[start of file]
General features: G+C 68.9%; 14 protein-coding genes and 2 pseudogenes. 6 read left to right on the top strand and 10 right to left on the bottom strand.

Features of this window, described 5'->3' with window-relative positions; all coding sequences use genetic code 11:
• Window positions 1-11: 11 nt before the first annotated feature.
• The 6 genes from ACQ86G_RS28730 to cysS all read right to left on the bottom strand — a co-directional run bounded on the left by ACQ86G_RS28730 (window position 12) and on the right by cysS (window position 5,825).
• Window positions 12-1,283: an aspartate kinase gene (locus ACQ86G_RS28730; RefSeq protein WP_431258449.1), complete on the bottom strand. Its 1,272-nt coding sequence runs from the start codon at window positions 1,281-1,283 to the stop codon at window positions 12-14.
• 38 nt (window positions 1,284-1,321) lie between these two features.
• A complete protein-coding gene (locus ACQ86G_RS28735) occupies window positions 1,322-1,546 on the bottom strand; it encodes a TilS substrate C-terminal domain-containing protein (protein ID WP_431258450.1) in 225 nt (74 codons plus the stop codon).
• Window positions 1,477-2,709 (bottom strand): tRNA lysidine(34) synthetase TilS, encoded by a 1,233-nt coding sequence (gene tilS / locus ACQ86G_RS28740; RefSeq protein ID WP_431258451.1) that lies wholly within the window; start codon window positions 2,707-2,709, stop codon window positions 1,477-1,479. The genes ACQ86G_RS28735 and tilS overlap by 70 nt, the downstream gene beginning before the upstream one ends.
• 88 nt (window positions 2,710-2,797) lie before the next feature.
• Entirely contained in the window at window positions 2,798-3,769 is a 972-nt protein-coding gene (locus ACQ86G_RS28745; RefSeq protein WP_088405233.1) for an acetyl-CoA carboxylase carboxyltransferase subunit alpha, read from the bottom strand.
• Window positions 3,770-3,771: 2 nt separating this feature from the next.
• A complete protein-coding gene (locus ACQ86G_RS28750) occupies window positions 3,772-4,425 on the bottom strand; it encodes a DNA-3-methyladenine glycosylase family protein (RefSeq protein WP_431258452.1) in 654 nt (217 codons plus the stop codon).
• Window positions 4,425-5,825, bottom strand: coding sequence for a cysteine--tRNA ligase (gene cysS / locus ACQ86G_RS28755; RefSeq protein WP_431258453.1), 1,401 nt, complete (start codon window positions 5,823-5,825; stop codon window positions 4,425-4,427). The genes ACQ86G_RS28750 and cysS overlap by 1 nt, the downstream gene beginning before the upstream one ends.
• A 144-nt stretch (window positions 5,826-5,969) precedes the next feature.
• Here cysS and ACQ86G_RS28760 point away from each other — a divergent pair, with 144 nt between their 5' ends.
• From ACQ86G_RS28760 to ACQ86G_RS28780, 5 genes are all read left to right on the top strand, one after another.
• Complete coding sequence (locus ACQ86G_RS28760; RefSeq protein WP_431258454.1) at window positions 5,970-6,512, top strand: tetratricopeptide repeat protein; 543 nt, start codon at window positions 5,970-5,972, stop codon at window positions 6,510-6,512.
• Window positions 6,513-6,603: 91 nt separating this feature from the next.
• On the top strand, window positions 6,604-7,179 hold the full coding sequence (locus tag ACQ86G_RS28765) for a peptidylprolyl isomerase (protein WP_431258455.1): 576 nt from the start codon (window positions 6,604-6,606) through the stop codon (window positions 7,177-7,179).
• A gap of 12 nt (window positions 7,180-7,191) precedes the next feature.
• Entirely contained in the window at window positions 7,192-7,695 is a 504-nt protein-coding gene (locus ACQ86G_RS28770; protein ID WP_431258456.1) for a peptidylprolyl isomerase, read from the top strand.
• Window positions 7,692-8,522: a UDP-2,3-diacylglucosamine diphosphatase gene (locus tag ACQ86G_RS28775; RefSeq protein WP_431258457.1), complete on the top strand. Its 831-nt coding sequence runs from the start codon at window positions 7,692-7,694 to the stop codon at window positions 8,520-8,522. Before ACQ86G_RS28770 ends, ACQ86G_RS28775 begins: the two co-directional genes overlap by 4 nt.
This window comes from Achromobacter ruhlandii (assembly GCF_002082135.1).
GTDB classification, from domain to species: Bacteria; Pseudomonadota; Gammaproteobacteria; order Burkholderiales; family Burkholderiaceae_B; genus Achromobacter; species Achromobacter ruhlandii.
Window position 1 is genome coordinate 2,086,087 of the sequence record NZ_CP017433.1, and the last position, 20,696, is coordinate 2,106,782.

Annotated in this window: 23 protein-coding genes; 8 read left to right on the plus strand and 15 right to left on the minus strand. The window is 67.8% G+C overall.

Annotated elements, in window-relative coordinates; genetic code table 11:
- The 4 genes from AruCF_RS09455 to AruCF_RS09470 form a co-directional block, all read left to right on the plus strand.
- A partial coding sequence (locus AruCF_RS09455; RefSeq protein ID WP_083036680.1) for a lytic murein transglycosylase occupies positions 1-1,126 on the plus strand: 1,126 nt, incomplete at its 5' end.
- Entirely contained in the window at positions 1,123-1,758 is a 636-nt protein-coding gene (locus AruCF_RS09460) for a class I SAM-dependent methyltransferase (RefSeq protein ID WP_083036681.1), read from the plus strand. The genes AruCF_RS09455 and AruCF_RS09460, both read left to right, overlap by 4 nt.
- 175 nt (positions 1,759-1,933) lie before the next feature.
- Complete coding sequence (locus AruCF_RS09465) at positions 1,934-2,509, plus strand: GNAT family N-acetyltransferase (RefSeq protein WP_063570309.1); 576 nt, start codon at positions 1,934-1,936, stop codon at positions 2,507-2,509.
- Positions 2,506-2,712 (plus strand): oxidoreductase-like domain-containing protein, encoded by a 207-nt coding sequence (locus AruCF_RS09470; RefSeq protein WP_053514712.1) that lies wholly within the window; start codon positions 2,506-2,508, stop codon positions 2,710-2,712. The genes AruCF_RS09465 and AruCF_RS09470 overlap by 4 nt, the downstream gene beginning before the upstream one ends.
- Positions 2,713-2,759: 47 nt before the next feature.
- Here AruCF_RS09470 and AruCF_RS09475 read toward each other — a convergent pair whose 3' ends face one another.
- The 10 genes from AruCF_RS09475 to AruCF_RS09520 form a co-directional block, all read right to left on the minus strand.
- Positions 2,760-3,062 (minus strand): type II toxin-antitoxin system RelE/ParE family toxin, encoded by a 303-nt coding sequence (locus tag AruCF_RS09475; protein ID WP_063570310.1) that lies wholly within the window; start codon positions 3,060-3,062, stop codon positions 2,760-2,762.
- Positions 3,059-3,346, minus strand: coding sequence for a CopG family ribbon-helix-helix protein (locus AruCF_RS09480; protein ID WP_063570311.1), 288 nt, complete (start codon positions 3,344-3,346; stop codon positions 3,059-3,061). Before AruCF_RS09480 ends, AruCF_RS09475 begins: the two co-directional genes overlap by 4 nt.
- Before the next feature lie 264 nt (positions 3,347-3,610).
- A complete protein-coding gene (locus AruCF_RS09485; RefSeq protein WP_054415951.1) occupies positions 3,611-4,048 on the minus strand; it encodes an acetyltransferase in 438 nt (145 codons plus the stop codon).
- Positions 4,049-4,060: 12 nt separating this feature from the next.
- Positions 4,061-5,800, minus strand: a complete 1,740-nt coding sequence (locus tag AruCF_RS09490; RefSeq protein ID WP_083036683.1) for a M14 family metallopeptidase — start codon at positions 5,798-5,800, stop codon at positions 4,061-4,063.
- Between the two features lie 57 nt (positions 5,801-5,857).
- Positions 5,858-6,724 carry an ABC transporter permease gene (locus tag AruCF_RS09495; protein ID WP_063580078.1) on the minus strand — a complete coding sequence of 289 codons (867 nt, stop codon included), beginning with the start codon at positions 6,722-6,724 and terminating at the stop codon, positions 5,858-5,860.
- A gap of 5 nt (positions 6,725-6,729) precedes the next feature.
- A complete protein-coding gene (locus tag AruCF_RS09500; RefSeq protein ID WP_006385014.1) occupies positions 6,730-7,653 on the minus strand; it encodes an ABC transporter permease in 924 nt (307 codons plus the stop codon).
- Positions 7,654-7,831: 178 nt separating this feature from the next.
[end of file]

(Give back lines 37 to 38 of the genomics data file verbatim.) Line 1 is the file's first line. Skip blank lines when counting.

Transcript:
- Positions 2,760-3,062 (minus strand): type II toxin-antitoxin system RelE/ParE family toxin, encoded by a 303-nt coding sequence (locus tag AruCF_RS09475; protein ID WP_063570310.1) that lies wholly within the window; start codon positions 3,060-3,062, stop codon positions 2,760-2,762.
- Positions 3,059-3,346, minus strand: coding sequence for a CopG family ribbon-helix-helix protein (locus AruCF_RS09480; protein ID WP_063570311.1), 288 nt, complete (start codon positions 3,344-3,346; stop codon positions 3,059-3,061). Before AruCF_RS09480 ends, AruCF_RS09475 begins: the two co-directional genes overlap by 4 nt.